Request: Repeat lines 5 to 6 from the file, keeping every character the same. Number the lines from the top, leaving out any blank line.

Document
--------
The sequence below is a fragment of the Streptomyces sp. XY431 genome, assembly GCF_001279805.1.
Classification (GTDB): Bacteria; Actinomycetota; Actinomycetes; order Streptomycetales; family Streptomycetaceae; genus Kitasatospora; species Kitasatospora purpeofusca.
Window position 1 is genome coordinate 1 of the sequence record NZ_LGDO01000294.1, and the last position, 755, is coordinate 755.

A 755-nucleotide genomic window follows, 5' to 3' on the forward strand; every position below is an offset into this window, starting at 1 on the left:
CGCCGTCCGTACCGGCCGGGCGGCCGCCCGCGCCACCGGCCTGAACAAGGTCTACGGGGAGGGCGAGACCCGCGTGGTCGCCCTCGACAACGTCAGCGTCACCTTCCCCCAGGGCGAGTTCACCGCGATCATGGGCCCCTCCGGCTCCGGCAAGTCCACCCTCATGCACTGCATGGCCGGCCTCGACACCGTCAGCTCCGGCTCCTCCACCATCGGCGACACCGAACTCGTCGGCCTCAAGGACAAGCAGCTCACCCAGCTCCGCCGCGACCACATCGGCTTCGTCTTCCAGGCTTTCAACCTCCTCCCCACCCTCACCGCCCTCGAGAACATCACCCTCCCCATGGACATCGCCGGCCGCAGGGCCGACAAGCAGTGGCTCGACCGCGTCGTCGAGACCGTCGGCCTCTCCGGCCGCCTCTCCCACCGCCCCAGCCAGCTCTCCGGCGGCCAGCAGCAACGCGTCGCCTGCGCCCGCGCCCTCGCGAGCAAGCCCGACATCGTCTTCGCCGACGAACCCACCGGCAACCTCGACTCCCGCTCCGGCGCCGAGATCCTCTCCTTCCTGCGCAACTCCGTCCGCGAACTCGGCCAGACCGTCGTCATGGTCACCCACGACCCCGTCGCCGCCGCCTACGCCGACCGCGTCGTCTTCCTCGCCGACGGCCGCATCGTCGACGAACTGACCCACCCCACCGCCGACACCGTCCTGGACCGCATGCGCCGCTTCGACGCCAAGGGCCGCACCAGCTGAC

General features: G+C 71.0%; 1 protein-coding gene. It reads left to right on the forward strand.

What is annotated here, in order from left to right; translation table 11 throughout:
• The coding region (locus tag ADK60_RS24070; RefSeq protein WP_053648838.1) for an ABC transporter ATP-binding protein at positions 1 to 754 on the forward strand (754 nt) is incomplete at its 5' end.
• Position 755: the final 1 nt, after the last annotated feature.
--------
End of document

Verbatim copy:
CGCCGTCCGTACCGGCCGGGCGGCCGCCCGCGCCACCGGCCTGAACAAGGTCTACGGGGAGGGCGAGACCCGCGTGGTCGCCCTCGACAACGTCAGCGTCACCTTCCCCCAGGGCGAGTTCACCGCGATCATGGGCCCCTCCGGCTCCGGCAAGTCCACCCTCATGCACTGCATGGCCGGCCTCGACACCGTCAGCTCCGGCTCCTCCACCATCGGCGACACCGAACTCGTCGGCCTCAAGGACAAGCAGCTCACCCAGCTCCGCCGCGACCACATCGGCTTCGTCTTCCAGGCTTTCAACCTCCTCCCCACCCTCACCGCCCTCGAGAACATCACCCTCCCCATGGACATCGCCGGCCGCAGGGCCGACAAGCAGTGGCTCGACCGCGTCGTCGAGACCGTCGGCCTCTCCGGCCGCCTCTCCCACCGCCCCAGCCAGCTCTCCGGCGGCCAGCAGCAACGCGTCGCCTGCGCCCGCGCCCTCGCGAGCAAGCCCGACATCGTCTTCGCCGACGAACCCACCGGCAACCTCGACTCCCGCTCCGGCGCCGAGATCCTCTCCTTCCTGCGCAACTCCGTCCGCGAACTCGGCCAGACCGTCGTCATGGTCACCCACGACCCCGTCGCCGCCGCCTACGCCGACCGCGTCGTCTTCCTCGCCGACGGCCGCATCGTCGACGAACTGACCCACCCCACCGCCGACACCGTCCTGGACCGCATGCGCCGCTTCGACGCCAAGGGCCGCACCAGCTGAC

General features: G+C 71.0%; 1 protein-coding gene. It reads left to right on the forward strand.